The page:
Mentorship is important in all of our lives. As a new faculty member, I joined the regional research group, NC140, with the goal to test rootstocks for temperate fruit species under varying environmental conditions across the US and Canada. Minnesota has the harshest climate—the lowest winter temperatures. This community of scholars welcomed me; they invited me to give presentations at international conferences as the “newbie.” This mentorship was vital for me as a developing scholar. Since 1982 UMN has participated in 10 apple rootstock plantings, each lasting for 8 to 10 years. One of the plantings was located in Lake City at Pepin Heights Orchard. The lessons I learned from the growers and what I have shared with them, again, weave into mentoring and educating among members of a community—the fruit growing community. There is one last NC140 planting with one more year of data collection for 2023. As this planting concludes, I will celebrate the outstanding researchers and growers that welcomed me and set me on my research pathway.
But research would not be possible without committed graduate students. I have had the joy and privilege of working with so many talented students. They have brought intellectual energy into my research programs, as well as great insights. All that I have written about listening to students, understanding their goals, and helping them achieve those goals is what I hope I also brought to graduate students who have worked with me across my career.
This brings me to the final lesson I’ve learned, which is the value of community in supporting an individual career, and vice versa. My own strength as both a researcher and teacher is a reflection of the strength of my community of wonderful colleagues. I could have spent more time in this essay listing my research and professional accomplishments. But that really is not what I want to convey. And in truth, those accomplishments would not have been possible without the countless conversations I had with each of you, the research ideas and collaborations we built together, the teaching suggestions and consultations we shared, the nominations you generously made on my behalf, the list goes on. I want my colleagues to know how very grateful I am for their support in highlighting my work. I hope that I have given them as much as they have surely given me. The department is like one big family. We have spent decades with each other—not always agreeing, but being respectful and supportive of each other. I will miss the intellectual conversations (as well as kvetching about the latest issue on campus), chance conversations in the hallway or meeting new members of the department waiting for the microwave in the kitchen. I will miss working with such talented individuals across the University of Minnesota to accomplish the mission of our wonderful institution.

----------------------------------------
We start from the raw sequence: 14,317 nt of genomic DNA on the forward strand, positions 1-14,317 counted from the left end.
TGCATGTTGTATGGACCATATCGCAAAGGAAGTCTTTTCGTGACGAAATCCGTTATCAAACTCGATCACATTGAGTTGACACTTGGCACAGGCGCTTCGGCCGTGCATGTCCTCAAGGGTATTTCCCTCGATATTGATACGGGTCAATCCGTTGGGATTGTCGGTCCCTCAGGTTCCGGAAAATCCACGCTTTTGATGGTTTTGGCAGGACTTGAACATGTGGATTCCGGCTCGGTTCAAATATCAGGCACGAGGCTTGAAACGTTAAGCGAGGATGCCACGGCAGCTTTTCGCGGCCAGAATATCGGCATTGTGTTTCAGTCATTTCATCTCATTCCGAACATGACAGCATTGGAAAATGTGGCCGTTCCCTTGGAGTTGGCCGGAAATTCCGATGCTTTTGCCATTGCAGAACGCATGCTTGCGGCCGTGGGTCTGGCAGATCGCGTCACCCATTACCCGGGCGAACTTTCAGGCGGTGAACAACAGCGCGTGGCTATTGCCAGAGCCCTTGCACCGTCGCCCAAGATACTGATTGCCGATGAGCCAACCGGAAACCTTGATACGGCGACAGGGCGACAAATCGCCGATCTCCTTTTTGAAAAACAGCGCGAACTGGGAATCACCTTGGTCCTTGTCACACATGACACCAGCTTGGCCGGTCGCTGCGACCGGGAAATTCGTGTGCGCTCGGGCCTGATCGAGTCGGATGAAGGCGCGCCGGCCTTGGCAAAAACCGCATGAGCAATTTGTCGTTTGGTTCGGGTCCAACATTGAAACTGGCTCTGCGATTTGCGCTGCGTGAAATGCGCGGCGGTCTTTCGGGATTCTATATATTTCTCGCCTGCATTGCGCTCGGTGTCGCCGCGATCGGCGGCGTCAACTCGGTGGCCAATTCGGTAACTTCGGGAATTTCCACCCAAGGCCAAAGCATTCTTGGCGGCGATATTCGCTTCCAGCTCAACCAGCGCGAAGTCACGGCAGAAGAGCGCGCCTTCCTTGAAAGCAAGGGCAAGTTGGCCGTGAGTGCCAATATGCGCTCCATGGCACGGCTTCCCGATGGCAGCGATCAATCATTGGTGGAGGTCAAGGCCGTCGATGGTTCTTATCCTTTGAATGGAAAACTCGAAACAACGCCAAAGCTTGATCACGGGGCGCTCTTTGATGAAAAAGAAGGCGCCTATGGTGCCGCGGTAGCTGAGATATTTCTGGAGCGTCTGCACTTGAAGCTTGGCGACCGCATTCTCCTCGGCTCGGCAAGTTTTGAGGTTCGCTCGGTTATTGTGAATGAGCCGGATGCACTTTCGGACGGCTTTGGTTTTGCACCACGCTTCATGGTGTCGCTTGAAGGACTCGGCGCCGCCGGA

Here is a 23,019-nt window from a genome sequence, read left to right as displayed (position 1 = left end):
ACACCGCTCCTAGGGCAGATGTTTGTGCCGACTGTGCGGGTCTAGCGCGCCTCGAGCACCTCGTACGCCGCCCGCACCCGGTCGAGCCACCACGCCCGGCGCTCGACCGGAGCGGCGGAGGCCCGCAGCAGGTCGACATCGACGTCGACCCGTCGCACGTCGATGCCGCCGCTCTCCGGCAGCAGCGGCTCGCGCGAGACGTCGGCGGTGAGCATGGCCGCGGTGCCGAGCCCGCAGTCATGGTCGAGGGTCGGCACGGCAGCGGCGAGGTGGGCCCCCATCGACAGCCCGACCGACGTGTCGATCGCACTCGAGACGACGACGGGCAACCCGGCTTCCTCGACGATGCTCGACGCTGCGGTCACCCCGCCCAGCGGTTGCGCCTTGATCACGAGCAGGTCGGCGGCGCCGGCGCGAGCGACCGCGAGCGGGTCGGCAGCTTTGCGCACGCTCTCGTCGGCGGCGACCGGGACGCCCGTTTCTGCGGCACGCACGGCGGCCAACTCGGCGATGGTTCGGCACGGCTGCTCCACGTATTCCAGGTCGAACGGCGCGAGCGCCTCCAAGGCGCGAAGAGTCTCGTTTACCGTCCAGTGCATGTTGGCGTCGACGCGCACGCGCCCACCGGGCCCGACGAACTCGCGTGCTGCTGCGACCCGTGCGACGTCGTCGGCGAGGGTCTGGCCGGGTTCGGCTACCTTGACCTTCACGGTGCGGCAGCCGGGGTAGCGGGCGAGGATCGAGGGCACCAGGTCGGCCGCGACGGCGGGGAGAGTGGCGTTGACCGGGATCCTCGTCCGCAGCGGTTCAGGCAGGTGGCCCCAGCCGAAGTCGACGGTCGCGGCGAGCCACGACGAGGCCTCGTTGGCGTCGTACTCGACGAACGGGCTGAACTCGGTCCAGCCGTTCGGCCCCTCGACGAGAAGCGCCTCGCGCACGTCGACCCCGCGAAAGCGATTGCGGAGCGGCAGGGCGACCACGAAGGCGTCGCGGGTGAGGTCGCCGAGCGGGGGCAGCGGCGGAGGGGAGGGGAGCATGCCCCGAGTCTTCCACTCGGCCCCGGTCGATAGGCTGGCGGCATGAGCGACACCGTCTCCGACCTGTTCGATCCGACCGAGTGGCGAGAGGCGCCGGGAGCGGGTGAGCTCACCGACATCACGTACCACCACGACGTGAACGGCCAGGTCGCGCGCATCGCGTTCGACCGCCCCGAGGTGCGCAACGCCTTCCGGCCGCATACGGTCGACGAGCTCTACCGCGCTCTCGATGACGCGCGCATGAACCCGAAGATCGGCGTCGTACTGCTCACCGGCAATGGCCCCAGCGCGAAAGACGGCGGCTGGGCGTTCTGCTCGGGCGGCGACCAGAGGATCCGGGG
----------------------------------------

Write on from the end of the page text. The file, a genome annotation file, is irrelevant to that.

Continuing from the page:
As I move on to the next chapter of my life, I will continue to be a learner and bring these lessons with me. I cherish the time I have spent with the many generations of students, faculty, and staff in Alderman Hall in the Department of Horticultural Science and celebrate having been a member of the University of Minnesota community. I look forward to the bright future ahead.
In 2019, Dr. Emily Hoover started the Learning Garden Fund. Help the legacy of the Learning Garden grow by donating today!